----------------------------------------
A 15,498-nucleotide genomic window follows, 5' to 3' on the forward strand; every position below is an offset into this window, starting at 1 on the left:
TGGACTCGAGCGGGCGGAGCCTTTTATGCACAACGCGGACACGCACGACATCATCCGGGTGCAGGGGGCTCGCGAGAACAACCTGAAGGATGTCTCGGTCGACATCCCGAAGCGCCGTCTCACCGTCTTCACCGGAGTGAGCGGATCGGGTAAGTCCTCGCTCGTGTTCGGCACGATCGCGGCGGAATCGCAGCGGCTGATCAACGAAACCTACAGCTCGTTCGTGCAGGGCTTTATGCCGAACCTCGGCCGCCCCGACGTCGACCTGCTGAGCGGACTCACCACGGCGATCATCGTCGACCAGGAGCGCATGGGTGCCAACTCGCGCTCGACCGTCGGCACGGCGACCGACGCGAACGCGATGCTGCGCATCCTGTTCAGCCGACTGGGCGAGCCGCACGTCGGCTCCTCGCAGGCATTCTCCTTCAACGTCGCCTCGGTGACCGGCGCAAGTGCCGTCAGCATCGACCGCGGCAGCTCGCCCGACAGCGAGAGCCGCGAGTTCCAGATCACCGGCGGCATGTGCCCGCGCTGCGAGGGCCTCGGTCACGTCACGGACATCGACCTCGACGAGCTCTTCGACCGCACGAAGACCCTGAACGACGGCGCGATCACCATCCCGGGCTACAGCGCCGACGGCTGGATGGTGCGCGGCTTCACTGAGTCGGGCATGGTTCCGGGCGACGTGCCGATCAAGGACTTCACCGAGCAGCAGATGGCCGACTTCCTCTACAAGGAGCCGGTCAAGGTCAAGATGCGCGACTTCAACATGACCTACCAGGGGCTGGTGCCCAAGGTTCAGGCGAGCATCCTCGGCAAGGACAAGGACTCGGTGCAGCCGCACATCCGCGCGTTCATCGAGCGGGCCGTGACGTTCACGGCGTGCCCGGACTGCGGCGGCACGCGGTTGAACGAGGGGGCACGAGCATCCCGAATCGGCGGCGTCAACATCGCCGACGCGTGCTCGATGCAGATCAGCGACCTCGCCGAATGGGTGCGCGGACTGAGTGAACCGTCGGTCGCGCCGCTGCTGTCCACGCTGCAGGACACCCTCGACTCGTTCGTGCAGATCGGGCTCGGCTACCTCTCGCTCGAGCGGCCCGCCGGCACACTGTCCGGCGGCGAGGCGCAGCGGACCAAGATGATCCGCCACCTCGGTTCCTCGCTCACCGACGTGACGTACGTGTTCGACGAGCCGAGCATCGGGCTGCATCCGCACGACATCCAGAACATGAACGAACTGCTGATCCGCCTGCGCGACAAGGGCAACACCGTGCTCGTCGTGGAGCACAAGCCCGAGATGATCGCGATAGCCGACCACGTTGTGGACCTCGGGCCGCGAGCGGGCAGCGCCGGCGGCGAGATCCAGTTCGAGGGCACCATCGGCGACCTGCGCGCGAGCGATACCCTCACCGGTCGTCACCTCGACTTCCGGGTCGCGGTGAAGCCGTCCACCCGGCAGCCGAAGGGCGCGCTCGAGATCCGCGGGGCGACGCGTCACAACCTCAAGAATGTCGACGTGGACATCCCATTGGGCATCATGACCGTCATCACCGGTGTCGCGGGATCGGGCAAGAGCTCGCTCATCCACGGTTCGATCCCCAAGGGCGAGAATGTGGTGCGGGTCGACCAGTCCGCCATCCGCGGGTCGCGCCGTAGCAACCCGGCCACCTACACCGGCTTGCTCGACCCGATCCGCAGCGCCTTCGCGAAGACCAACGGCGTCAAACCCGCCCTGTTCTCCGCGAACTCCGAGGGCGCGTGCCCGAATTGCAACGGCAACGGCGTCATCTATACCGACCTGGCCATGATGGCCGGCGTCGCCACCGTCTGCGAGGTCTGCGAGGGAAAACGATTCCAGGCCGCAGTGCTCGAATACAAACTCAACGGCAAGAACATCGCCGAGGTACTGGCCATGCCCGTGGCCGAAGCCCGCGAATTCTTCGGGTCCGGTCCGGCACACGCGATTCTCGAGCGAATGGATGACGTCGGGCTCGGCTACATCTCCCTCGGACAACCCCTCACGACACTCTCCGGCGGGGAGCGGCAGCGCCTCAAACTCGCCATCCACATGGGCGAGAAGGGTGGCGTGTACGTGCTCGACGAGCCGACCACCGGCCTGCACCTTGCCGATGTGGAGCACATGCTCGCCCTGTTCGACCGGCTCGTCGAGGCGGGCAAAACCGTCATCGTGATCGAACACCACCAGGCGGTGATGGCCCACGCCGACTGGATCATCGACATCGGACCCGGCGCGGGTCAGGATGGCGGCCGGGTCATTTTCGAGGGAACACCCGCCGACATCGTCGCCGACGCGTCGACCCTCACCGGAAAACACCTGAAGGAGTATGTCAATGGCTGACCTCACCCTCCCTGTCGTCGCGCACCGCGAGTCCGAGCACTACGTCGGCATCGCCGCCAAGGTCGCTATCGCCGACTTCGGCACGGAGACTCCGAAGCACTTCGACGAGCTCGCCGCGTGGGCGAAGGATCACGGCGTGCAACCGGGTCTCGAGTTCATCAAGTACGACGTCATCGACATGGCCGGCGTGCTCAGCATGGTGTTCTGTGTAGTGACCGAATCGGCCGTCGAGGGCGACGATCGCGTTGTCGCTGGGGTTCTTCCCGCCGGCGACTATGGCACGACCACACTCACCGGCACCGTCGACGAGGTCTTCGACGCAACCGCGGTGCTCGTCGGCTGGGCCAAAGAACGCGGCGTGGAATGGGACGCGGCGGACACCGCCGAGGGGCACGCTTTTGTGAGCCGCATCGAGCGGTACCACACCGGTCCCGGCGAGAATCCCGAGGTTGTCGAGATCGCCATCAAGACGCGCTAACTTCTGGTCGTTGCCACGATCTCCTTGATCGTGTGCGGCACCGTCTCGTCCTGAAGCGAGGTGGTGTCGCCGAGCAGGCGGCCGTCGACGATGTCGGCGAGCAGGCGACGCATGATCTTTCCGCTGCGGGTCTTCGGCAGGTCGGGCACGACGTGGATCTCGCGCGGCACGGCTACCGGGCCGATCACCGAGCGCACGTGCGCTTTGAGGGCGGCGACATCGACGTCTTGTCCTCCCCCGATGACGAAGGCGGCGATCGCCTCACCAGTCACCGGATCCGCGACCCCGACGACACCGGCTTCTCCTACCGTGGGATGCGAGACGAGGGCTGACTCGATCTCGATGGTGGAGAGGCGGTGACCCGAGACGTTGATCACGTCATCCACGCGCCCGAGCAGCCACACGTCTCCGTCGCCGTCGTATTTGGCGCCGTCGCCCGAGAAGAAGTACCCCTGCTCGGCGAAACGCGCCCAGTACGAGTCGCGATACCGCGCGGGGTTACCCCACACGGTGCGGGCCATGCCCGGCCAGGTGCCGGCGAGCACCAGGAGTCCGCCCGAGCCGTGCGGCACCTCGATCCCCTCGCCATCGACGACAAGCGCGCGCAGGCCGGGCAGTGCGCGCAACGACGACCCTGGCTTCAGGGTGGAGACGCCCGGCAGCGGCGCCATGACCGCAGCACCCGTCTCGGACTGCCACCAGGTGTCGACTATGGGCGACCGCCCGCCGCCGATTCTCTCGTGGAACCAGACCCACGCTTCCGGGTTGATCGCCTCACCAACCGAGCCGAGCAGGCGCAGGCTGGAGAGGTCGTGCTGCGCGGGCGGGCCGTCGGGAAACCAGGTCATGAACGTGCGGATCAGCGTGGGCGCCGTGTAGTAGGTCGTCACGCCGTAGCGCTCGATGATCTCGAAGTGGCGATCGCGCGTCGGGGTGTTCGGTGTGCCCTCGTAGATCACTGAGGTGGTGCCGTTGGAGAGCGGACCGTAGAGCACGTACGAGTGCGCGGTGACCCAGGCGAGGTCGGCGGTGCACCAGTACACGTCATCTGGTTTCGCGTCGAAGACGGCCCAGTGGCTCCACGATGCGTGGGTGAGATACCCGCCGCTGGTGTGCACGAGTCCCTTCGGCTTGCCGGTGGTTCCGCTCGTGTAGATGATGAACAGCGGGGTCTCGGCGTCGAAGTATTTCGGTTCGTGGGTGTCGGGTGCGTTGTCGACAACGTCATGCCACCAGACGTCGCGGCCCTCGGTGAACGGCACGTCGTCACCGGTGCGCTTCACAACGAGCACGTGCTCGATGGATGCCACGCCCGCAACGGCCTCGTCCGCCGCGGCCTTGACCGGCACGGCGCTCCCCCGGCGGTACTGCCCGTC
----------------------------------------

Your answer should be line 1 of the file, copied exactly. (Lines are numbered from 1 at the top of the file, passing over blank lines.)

A 15,498-nucleotide genomic window follows, 5' to 3' on the forward strand; every position below is an offset into this window, starting at 1 on the left: